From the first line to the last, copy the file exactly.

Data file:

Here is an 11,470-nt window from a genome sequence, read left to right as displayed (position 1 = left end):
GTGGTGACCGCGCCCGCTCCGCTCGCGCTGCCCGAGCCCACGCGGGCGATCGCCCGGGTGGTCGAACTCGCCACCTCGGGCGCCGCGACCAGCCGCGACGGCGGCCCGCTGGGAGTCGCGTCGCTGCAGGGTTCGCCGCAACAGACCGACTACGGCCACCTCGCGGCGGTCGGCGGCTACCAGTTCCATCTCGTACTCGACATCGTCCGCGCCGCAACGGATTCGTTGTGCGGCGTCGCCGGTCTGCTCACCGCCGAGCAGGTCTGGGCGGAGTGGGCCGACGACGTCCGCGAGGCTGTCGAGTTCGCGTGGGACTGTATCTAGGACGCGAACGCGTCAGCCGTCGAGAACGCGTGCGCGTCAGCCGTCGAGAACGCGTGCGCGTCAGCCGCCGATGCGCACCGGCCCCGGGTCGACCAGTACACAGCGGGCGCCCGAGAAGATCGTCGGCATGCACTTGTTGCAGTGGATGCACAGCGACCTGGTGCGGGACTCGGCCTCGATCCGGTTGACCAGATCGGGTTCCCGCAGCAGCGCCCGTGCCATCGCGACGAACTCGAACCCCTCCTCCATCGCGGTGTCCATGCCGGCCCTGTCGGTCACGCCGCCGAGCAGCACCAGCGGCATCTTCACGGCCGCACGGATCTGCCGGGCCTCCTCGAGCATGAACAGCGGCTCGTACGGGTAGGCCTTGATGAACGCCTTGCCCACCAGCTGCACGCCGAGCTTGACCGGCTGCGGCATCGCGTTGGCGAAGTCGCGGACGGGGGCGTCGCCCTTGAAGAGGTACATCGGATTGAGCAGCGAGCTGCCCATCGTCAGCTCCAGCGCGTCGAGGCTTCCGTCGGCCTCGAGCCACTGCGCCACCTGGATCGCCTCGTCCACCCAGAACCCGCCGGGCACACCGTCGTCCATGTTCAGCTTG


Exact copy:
Here is an 11,470-nt window from a genome sequence, read left to right as displayed (position 1 = left end):
GTGGTGACCGCGCCCGCTCCGCTCGCGCTGCCCGAGCCCACGCGGGCGATCGCCCGGGTGGTCGAACTCGCCACCTCGGGCGCCGCGACCAGCCGCGACGGCGGCCCGCTGGGAGTCGCGTCGCTGCAGGGTTCGCCGCAACAGACCGACTACGGCCACCTCGCGGCGGTCGGCGGCTACCAGTTCCATCTCGTACTCGACATCGTCCGCGCCGCAACGGATTCGTTGTGCGGCGTCGCCGGTCTGCTCACCGCCGAGCAGGTCTGGGCGGAGTGGGCCGACGACGTCCGCGAGGCTGTCGAGTTCGCGTGGGACTGTATCTAGGACGCGAACGCGTCAGCCGTCGAGAACGCGTGCGCGTCAGCCGTCGAGAACGCGTGCGCGTCAGCCGCCGATGCGCACCGGCCCCGGGTCGACCAGTACACAGCGGGCGCCCGAGAAGATCGTCGGCATGCACTTGTTGCAGTGGATGCACAGCGACCTGGTGCGGGACTCGGCCTCGATCCGGTTGACCAGATCGGGTTCCCGCAGCAGCGCCCGTGCCATCGCGACGAACTCGAACCCCTCCTCCATCGCGGTGTCCATGCCGGCCCTGTCGGTCACGCCGCCGAGCAGCACCAGCGGCATCTTCACGGCCGCACGGATCTGCCGGGCCTCCTCGAGCATGAACAGCGGCTCGTACGGGTAGGCCTTGATGAACGCCTTGCCCACCAGCTGCACGCCGAGCTTGACCGGCTGCGGCATCGCGTTGGCGAAGTCGCGGACGGGGGCGTCGCCCTTGAAGAGGTACATCGGATTGAGCAGCGAGCTGCCCATCGTCAGCTCCAGCGCGTCGAGGCTTCCGTCGGCCTCGAGCCACTGCGCCACCTGGATCGCCTCGTCCACCCAGAACCCGCCGGGCACACCGTCGTCCATGTTCAGCTTG